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MM: Self-Healing Concrete

Researchers from Binghamton University and Rutgers University may have found a way to put an end to crumbling roads with a self-healing concrete.

It’s no secret that aging roads, bridges and tunnels are a topic of concern in the U.S. However, it’s not just politicians that are dealing with crumbling infrastructure. Without a functional infrastructure system, manufacturers could have difficulties staying competitive in the global economy. 

Researchers from Binghamton University and Rutgers University may have found a way to put an end to crumbling roads with a self-healing concrete.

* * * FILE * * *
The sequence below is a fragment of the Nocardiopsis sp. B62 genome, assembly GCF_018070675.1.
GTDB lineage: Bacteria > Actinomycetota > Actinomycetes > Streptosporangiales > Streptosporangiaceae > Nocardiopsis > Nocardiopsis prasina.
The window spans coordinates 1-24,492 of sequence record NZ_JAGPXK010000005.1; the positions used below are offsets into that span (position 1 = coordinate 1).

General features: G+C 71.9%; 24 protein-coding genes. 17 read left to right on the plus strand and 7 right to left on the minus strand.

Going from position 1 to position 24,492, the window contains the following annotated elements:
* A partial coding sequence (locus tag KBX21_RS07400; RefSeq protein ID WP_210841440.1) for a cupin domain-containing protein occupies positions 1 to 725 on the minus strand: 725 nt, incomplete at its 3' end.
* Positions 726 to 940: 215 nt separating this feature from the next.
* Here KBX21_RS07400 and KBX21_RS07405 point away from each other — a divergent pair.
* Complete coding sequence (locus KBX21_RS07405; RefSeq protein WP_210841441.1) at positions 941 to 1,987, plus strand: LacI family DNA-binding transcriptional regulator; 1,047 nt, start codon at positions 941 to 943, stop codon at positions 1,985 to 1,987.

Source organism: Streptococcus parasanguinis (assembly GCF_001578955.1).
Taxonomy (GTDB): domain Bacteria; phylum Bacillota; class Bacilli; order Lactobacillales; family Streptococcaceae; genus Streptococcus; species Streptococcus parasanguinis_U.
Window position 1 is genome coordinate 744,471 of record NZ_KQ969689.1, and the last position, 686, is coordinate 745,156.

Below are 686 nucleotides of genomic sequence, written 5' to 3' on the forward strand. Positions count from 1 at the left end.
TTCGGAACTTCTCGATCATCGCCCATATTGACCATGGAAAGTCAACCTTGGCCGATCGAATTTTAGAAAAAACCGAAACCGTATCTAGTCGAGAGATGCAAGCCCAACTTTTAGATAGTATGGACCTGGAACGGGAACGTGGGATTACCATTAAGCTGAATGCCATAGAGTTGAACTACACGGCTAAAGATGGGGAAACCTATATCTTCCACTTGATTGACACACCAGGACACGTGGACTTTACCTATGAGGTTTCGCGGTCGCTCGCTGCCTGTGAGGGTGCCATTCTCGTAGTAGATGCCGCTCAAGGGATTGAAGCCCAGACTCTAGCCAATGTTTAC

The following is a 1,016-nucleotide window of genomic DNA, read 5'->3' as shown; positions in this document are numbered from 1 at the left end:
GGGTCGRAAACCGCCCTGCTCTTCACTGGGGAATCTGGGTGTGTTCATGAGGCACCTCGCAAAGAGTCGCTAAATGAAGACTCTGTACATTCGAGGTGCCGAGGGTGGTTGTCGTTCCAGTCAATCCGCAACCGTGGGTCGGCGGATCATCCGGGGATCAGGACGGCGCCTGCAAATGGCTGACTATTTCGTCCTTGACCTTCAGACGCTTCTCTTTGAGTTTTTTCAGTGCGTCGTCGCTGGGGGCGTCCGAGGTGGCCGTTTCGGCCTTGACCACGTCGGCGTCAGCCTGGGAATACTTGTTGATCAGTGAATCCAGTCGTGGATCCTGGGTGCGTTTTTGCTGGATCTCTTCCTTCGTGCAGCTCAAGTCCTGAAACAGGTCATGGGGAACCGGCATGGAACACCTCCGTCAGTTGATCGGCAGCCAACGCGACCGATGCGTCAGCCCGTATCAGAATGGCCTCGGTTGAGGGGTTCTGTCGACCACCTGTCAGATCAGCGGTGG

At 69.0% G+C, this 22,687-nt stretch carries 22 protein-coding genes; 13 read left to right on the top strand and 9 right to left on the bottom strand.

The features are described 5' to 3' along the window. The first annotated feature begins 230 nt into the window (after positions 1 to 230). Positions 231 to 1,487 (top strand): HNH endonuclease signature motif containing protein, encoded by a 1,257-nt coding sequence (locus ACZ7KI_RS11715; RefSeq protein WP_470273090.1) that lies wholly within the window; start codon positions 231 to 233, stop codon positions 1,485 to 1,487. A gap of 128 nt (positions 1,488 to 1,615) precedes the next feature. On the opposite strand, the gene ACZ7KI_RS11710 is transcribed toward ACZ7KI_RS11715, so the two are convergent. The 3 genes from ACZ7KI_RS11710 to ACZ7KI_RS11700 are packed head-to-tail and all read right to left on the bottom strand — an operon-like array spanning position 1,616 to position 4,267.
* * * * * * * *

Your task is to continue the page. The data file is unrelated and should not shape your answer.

Inspired by the body’s ability to heal itself, researchers incorporated spores of a fungus — along with nutrients — within the concrete matrix while it’s being mixed.

The spores stay dormant in the hardened concrete until the first micro-crack appears. The crack allows water and oxygen to seep in which caused the spores to grow and create calcium carbonate which seals the crack. The spores then go back to being dormant until the next crack appears.

The research is still in the early stages and there are several challenges ahead however scientists are hopeful further adjustments could be made to allow the fungus to effectively fill the cracks.

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